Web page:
Get LISNews via email! Enter Your Email Address:
Slashdot is running an Essay that says holding the image of a librarian as a shushing school marm who does little more than stamp and shelve books is about as inaccurate as believing that Alan Greenspan is nothing more than a glorified bank teller. He goes on to point out in today\'s world the boundary between the career of the librarian and the information technologist is disappearing, as we become more and more technologically adept.
It\'s a nice, short, essay chock full O\'links to all the usual suspects in the web librarian world.
A Really Short Story from This Is London says The Archives held by the the British Library were the only place Australian medics could locate an article detailing how to treat people caught in blasts.
Just goes to show, not only does the Web Save Lives, but So Can Libraries.
The NYTimes has a Look At the decision by the Church of Christ, Scientist, to catalog and digitize all of the church\'s archives on Mary Baker Eddy, its founder, so that they could be searched at the push of a button was a step not lightly taken.
Under copyright law, the church was obligated to publish some of its documents before 2003 or lose them to public domain. Making them accessible in a library counts as publishing them.
The Redwood Falls (MN) Public Library has been ranked as one of the best in the nation by American Libraries. \"\'We\'re honored to make the list,\' Librarian Jude Jensen said, explaining that the local operation moved up from eighth to a tie for second for communities between 5,000 and 10,000 in the two years since the last list was published.\" Read More.
This Story takes a look at St. Louis Police Library. Up the stairs on the second floor of the St. Louis Police Academy, there's an unusual version of law and order on display. Strange objects and images, little-seen bits of local crime history, a mural called Christ in Cell No. 8, snippets of rope used to hang convicts.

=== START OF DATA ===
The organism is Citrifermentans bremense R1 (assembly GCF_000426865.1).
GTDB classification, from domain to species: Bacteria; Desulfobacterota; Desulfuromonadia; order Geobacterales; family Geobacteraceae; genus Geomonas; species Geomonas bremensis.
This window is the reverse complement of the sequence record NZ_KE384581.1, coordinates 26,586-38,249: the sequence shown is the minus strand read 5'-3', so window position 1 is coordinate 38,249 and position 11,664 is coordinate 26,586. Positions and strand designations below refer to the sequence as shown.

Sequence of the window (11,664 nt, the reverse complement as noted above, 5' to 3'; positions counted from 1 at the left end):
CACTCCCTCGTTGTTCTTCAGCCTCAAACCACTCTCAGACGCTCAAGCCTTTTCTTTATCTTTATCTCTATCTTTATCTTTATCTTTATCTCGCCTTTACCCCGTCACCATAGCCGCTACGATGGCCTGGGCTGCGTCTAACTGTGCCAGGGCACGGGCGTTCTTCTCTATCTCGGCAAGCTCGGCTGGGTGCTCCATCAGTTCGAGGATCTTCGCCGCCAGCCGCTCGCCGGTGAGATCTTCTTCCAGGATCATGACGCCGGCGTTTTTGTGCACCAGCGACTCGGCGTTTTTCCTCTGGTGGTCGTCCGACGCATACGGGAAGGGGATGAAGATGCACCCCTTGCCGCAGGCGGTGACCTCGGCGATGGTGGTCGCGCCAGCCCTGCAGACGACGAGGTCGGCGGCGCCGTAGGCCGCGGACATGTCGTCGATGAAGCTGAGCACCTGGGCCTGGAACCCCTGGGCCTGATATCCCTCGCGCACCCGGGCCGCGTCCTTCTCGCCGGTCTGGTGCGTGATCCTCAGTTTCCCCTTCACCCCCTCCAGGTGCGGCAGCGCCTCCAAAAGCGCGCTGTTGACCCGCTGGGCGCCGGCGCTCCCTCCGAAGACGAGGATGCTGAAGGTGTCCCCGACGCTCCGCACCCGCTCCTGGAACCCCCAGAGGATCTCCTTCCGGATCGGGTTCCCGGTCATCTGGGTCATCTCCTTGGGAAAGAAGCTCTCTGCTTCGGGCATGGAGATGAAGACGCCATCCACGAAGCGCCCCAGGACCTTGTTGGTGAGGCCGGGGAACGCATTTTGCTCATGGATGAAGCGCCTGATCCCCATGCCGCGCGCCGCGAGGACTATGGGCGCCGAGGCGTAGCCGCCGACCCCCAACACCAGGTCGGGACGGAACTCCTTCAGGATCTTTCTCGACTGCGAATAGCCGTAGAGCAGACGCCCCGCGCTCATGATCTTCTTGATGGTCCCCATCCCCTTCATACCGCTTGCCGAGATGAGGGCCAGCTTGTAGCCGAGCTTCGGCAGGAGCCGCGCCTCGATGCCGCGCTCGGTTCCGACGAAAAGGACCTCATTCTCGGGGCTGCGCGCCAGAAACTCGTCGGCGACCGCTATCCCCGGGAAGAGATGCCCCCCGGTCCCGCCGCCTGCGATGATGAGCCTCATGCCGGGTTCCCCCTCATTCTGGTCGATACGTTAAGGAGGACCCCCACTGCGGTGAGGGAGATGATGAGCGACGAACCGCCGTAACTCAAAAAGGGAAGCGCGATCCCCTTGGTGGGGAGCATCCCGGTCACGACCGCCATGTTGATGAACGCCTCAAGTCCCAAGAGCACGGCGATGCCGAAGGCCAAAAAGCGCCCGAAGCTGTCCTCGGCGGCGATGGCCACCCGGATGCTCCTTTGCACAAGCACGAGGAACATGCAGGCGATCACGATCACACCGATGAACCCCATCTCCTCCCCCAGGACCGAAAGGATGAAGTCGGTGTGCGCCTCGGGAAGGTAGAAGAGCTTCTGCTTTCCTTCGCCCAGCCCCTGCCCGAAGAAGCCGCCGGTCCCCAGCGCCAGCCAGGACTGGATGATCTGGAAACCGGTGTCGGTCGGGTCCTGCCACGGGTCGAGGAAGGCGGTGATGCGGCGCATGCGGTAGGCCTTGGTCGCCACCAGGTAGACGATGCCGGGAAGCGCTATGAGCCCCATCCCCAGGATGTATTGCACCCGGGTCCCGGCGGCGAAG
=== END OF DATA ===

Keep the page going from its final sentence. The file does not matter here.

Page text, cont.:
You'll also see vintage uniforms, shotguns, pistols and a picture of two bodies on a morgue slab.
MI Live Has A Story on Studebaker, a South American yellow-foot tortoise that pays a visit to the library once a year. Apparently it talks as well. \"Usually after I take her to the library, she pokes her head in a corner and won\'t talk to me for three or four days,\" said Jim Vandemoter, who shares his Saginaw Township home with her.
Anyone have any other interesting pets in for a visit? How \'bout Llarry The Llibrary Llama?
Gary D. Price, MLIS sent along An Interesting Story on the Hibbing MN library, and their big Dylan collection.
They say the town's library has been quietly growing what is possibly the nation's only public collection of artifacts about the music legend.
Always helpful Jen Young sent in 2 NYTimes Stories on some NYC Public Libraries.
\"Thanks for Renovating the Place Please Note Your Rent Increase\" is on Gravesend branch of the Brooklyn Public Library, where the landlord wants to raise the rent by almost 40 percent. This after a a $1.4 million renovation last year.
New Life for Rundown Site on Yonkers Waterfront is better news on The $53 million Larkin Center — the new home of the Yonkers Public Library and the city\'s Board of Education — that opened late last month, offering hope for the long-awaited rebirth of this city\'s downtown waterfront.
Patrons can sure develop some weird hang-ups. It seems a patron of a library in the UK is \"furious\" that the library is replacing some old furniture with new, more comfortable furniture. \"Reader Peter Modzeledwski said the move was a \'desecration.\' The oak tables and chairs have been in use on the library\'s first floor since it opened in 1940. Modzeledwski said, \'This is fine, solid furniture, in keeping with the library. There\'s nothing wrong with it and they\'re going to replace it with a load of rubbish.\' He added that it was absolutely reprehensible that money is being spent for no reason whatsoever.\'\" Read More.
Jerry Kuntz, Electronic Resources Consultant at Ramapo Catskill Library System writes: \" Recently I\'ve been involved in rolling out new public catalog software
(for about the 8th or 9th time in my career). This time we had a little
limited flexibility in customizing the interface, so we created an online
That survey ran its course for about 6 weeks, and some of the comments we
got are the same ones I heard at every library I\'ve worked in, no matter
what brand of software was being used. When we took the survey down I put up
a page explaining some things about it, but that got me thinking about all the
things I wish we could communicate to our patrons better about library
Here is my list of the top ten things I wish library users knew what we
Read on for his list, maybe you can add to it... -- Read More